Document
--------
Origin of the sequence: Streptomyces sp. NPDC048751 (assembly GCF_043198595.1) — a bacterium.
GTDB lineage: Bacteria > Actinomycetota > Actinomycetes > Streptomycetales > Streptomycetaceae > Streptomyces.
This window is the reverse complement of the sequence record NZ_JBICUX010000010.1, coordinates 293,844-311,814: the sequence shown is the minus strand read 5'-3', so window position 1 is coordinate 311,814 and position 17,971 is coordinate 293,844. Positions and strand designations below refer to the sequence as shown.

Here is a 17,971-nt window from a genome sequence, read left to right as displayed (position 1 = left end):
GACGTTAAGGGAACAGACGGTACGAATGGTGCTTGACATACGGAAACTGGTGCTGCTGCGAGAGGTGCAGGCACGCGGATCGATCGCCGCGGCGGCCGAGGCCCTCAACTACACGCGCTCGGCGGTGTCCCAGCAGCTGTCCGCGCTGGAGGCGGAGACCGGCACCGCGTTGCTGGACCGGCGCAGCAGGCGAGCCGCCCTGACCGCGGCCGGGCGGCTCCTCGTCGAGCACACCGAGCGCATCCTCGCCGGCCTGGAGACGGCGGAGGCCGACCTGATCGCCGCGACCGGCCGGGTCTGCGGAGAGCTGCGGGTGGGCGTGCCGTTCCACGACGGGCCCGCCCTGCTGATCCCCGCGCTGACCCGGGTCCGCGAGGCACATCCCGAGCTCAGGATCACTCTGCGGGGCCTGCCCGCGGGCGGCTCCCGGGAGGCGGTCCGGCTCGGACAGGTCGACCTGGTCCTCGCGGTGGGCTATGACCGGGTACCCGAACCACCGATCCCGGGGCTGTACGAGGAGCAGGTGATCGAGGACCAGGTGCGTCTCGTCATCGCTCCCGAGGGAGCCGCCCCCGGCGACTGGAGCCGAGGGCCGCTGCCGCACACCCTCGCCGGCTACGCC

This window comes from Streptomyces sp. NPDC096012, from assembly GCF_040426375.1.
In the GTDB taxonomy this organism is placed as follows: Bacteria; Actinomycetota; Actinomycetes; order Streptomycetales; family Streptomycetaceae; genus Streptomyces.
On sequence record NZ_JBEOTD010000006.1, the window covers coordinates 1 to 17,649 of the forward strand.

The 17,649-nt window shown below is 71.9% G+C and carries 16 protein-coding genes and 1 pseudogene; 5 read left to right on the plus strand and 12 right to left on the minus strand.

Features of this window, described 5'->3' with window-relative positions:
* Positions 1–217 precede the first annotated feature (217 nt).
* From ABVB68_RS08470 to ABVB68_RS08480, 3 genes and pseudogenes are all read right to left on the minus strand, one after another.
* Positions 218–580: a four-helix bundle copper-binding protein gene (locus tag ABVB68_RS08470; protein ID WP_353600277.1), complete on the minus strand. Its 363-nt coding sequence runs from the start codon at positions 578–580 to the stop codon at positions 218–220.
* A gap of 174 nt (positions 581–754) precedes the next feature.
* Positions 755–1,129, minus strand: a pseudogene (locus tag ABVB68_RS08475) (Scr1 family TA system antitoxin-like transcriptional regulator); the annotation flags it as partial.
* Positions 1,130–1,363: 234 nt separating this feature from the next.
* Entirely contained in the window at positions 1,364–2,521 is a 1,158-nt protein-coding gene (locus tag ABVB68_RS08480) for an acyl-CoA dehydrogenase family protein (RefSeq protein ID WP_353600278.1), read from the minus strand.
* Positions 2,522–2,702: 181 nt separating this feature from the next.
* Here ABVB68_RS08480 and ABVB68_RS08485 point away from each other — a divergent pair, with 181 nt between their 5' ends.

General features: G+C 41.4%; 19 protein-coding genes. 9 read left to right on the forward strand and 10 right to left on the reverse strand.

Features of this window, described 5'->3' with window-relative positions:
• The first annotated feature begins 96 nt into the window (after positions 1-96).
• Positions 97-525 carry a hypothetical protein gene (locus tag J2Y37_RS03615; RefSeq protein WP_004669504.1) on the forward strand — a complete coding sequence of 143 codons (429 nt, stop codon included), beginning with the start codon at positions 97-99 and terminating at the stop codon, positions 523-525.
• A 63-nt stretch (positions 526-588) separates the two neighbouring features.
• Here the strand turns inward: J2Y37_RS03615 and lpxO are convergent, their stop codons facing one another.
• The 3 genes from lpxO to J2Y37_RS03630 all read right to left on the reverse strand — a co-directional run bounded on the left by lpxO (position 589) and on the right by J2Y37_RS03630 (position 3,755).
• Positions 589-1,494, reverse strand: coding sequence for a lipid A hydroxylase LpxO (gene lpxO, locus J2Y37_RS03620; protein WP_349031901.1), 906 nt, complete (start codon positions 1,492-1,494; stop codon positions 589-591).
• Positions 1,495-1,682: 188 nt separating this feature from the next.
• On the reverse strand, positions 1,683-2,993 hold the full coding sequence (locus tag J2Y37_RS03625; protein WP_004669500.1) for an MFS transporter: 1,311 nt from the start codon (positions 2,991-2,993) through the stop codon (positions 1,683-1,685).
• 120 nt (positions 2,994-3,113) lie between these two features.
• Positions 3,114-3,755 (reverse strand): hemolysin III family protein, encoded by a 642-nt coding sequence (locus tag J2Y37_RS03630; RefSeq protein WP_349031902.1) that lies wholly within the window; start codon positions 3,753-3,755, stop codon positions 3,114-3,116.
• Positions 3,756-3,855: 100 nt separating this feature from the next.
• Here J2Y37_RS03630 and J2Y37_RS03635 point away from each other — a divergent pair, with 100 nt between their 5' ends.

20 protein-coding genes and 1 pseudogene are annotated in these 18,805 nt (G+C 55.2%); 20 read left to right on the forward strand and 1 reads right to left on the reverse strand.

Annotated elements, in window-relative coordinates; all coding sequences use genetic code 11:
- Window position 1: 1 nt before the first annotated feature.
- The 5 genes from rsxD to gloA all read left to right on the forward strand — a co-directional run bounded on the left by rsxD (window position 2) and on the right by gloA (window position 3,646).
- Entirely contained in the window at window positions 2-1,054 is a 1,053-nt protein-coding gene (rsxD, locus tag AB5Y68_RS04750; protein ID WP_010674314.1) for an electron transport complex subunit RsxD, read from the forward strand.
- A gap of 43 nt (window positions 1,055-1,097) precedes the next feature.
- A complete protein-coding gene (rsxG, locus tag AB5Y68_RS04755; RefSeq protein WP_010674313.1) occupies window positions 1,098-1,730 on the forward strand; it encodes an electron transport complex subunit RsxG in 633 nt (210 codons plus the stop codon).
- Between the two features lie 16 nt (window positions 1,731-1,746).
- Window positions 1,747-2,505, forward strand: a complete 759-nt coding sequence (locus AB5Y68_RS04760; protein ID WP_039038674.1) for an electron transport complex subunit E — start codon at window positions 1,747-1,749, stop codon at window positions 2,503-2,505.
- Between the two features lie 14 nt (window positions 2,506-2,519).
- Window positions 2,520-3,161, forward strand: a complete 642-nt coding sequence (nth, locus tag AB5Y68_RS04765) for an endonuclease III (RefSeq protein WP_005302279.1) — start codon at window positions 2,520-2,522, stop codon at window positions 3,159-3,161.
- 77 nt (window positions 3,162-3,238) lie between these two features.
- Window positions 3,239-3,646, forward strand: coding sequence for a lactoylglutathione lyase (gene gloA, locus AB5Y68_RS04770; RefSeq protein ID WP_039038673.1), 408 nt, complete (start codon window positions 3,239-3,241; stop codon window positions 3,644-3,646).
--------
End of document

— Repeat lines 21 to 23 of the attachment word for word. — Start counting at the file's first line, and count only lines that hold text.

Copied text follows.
Features of this window, described 5'->3' with window-relative positions:
• The first annotated feature begins 96 nt into the window (after positions 1-96).
• Positions 97-525 carry a hypothetical protein gene (locus tag J2Y37_RS03615; RefSeq protein WP_004669504.1) on the forward strand — a complete coding sequence of 143 codons (429 nt, stop codon included), beginning with the start codon at positions 97-99 and terminating at the stop codon, positions 523-525.